Lessons From The NORAD Santa Tracker

Starting at 2am PST on December 24th, The NORAD Tracks Santa® Operations Center will be in full swing. While kids are getting excited by the live updates of Santa's whereabouts as he travels the world delivering presents; it's also a great chance to harness that excitement and incorporate fun lessons. 

Geography: Dust off that globe or unfurl that world map to track Santa's whereabouts. Show them how to use a map, longitude and latitude, equator, compass rose, time zones, and more. If you have a compass or other navigational equipment, now is a great time to introduce these tools to your kids. 

History & Culture: The library on the NORAD website has a great history about Santa, holiday traditions around the world, and about NORAD's very interesting start that began with a typo (check the NORAD FAQ).

Here are some more Common Core focused ideas on the Google Santa Tracker.

Math: Calculate Santa's travel time between time zones. Look at the population growth and see how many presents he has to deliver to different countries. Gauge how many hours it will take for Santa to reach your home.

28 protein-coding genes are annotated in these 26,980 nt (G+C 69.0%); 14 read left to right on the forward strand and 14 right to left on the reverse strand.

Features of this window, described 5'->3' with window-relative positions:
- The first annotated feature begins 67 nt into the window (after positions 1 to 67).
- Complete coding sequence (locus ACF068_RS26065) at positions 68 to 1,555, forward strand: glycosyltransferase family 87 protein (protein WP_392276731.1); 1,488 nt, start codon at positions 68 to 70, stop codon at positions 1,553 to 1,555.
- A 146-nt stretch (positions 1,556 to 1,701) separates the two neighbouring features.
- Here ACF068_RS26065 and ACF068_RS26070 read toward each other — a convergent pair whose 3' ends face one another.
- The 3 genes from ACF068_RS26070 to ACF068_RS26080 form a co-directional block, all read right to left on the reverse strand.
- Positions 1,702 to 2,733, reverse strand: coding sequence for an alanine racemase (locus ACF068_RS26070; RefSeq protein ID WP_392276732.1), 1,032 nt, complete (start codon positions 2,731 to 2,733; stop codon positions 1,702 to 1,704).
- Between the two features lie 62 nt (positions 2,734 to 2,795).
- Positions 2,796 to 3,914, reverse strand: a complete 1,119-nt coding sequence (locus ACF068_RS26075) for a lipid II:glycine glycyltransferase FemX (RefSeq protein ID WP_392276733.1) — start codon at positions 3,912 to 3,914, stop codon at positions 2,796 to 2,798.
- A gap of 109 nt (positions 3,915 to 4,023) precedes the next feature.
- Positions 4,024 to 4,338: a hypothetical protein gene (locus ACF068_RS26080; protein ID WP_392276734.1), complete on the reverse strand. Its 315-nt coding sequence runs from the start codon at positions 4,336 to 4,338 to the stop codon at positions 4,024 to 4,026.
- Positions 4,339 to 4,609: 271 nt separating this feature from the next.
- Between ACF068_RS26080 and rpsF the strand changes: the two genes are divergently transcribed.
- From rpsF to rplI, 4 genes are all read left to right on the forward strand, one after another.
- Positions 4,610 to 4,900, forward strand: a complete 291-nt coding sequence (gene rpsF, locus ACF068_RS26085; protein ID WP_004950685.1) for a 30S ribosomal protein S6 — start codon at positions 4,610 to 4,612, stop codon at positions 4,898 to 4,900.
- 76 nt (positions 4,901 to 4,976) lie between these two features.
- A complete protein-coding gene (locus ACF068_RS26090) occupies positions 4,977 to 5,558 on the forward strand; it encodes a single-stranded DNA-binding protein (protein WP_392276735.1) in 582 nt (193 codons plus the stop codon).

Have your kids figure out where Santa will be next and then call 1 877 HI-NORAD (1 877 446-6723) to talk directly to a NORAD staff member who can confirm Santa’s exact location. Operators are available until 2:00a.m. PST on Dec. 25th to answer your calls.

Writing: Virginia’s letter, written in December 1897, is the most famous example of a child wanting to know about Santa. An audio recording is on the NORAD website Library. Let your kids write notes or poems (not emails) to Santa, Ms. Claus, or Rudolf. Need some further inspiration.....check out one of my personal favorite books, "Write Back Soon" by Karen Benke.

These are ideas just get you started. Make sure to modify your questions so it is age appropriate and fun. If you have any more ideas to share, please leave a comment.

"Happy Christmas to all, and to all a good-night." 

                       ~ 'Twas the Night Before Christmas, by Clement Clarke Moore